What is a choral cantata?

Before we take you through the cycle of chorale cantatas, we’d like to answer an important starting question: what exactly is a chorale cantata? The short answer: a chorale cantata is a cantata based on an existing church song. But there is a bit more to say about that by way of introduction.

Chorales as a basis for cantatas

In June 1723, Johann Sebastian Bach started as cantor of the Thomas Church in Leipzig. From then on, he wrote a weekly cantata. In it, the Bible reading for that Sunday was explained as a musical sermon in a modern form, with arias and recitatives that were very popular in opera at the time. The cantatas had a fixed place in the liturgy, namely after the gospel reading and before the sermon. In his second year in office, from June 1724, he followed a new recipe. No longer was a Bible text central, but now each of the 40 cantatas in this cycle was based on a well-known church song. Again, in these so-called chorale cantatas, the explanation of each song appears to have been the main objective. No fewer than eight songs are by Luther himself from 1524, such as Aus tiefer Not schrei ich zu dir (BWV 38) and Mit Fried und Freud, ich fahr’ dahin (BWV 125), and Mary’s hymn of praise from his German translation of the Bible was also adapted into a chorale cantata Meine Seel erhebt den Herren (BWV 10). But other well-known old songs, such as Wer nur den lieben Gott läst walten (BWV 93) are also part of this year’s cycle.

Specific structure of the chorale cantata

Anyone studying the texts of Johann Sebastian Bach’s chorale cantatas is quick to recognise his distinctive approach to these cantatas from his second year in office in Leipzig. In these 40 cantatas, written between June 1724 and March 1725, the basis for the text is not the Sunday Bible reading, as in his first vintage, but a Lutheran church song. The (unknown) librettist maintained the first and last strophe of the song in each cantata text. From the first stanza, Bach formed the opening chorus in which he expressed the character of song. And he provided the last stanza of the song with a simple four-part setting of the familiar melody as the final chorale of the cantata. He adapted the intermediate stanzas of the song into recitatives and arias. Their texts were rewritten by the lyricist in such a way that the sometimes very compact, rhyming poetry of the song was grammatically rearranged to make the content more comprehensible. Moreover, this gave Bach more room for musical expression of Baroque themes such as struggle, devil and hell, but also to emphasise how comfort can be found in faith.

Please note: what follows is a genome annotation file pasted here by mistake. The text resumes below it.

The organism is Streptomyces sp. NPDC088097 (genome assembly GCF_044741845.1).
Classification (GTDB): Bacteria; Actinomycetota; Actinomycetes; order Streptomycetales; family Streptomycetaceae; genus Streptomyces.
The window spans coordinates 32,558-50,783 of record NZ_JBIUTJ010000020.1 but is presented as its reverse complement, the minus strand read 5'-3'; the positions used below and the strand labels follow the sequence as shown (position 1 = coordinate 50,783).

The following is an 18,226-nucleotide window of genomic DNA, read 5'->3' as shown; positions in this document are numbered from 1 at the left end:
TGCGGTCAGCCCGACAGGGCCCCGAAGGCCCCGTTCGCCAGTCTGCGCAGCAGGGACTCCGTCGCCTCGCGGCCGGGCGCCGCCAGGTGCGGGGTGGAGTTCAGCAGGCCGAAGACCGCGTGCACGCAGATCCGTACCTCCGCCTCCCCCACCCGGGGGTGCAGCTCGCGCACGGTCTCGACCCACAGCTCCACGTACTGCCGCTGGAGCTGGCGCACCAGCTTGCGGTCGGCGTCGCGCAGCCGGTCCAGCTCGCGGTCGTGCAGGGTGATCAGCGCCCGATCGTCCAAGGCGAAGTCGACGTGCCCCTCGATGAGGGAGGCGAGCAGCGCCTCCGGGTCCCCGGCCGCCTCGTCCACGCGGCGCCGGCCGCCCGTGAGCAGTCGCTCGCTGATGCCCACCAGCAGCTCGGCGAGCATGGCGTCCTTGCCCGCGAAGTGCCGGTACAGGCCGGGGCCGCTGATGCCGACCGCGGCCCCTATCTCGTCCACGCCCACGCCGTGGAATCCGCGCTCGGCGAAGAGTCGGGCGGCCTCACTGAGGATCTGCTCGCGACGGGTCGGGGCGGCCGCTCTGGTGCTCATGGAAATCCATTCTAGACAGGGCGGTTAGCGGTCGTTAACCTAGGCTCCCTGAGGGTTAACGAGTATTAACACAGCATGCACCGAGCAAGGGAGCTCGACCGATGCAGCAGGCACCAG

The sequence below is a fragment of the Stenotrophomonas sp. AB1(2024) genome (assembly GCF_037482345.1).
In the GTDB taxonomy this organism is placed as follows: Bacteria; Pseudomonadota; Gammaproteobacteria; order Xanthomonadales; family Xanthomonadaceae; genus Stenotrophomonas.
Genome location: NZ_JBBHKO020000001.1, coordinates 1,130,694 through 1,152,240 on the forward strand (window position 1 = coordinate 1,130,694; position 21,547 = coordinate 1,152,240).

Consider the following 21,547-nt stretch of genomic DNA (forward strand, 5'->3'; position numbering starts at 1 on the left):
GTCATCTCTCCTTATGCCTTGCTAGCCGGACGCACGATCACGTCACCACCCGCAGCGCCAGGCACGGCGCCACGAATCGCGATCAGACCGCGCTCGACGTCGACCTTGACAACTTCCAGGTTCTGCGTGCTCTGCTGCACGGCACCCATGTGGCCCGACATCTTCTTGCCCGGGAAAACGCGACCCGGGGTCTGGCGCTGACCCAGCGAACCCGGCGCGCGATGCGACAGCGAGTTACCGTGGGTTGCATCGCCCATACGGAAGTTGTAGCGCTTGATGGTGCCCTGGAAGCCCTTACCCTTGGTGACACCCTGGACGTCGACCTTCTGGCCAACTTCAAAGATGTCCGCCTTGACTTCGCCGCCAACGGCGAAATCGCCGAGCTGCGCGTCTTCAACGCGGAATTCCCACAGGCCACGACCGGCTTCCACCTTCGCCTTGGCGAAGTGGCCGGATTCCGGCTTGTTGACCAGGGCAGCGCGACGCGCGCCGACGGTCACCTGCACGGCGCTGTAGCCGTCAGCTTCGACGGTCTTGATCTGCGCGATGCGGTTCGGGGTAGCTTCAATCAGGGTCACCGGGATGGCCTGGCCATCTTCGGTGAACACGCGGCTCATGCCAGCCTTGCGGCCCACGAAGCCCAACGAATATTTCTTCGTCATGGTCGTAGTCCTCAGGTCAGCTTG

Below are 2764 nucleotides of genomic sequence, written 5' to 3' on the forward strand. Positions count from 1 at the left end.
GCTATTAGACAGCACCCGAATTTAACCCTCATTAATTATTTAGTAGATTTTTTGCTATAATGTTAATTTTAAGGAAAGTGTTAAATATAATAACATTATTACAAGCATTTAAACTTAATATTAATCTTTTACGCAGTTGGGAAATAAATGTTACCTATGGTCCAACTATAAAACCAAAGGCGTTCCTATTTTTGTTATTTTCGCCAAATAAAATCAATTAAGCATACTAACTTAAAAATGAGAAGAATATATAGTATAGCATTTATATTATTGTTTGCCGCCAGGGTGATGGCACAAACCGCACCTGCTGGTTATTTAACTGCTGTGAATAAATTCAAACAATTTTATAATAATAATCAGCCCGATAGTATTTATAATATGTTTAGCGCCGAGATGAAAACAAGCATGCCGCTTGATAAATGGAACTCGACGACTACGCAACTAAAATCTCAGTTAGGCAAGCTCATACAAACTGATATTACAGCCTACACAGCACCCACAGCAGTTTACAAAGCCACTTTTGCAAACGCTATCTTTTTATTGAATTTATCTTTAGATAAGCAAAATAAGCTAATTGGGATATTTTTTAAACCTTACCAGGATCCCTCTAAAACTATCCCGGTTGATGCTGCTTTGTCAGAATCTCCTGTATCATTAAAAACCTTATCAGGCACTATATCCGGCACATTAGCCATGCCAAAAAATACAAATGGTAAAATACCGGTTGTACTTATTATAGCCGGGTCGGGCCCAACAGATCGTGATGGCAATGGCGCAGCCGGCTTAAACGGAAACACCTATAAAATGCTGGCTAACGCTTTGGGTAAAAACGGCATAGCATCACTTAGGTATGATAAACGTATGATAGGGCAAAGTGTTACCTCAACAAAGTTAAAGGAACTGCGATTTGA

Following the Neumeister model

The model of the 18th-century cantata was conceived by poet/theologian Erdmann Neumeister (1671-1756), preacher in Hamburg. He himself wrote numerous cantata texts containing recitatives and arias, modelled on the then-popular opera. This did lead to discussions, as the church council wanted to prevent the church service from looking too much like opera. On the other hand, these popular elements could play a good role as educational musical sermons, provided the emotions evoked encouraged the listener to experience the faith correctly.

Song selection

These chorale cantatas are mainly about the oldest Protestant church songs. The focus of the song selection is on the early period of the Reformation and the second half of the 17th century. The period of the Thirty Years’ War is skipped – there is only one cantata based on a song by Paul Gerhardt – and songs by Bach’s contemporaries are also absent.

Apart from the Song of Praise of Mary, the chorale cantata cycle consists of 22 cantatas with a song from the 16th century, 12 of them from the early days of the Reformation, and a group of 17 cantatas with a song from the 17th century, eight of them from the first half and nine from the second half of the century.

Bach and the church hymn

That church song was a faithful life companion for Bach can be found everywhere in his compositions. He also incorporated strophes from well-known church songs in other cantatas, passions and oratorios. On the Dutch website Kerkliedwiki you will find an inventory of the hymns in Bach’s work, including, where possible, a link to a translation of the German song in Dutch hymnals.

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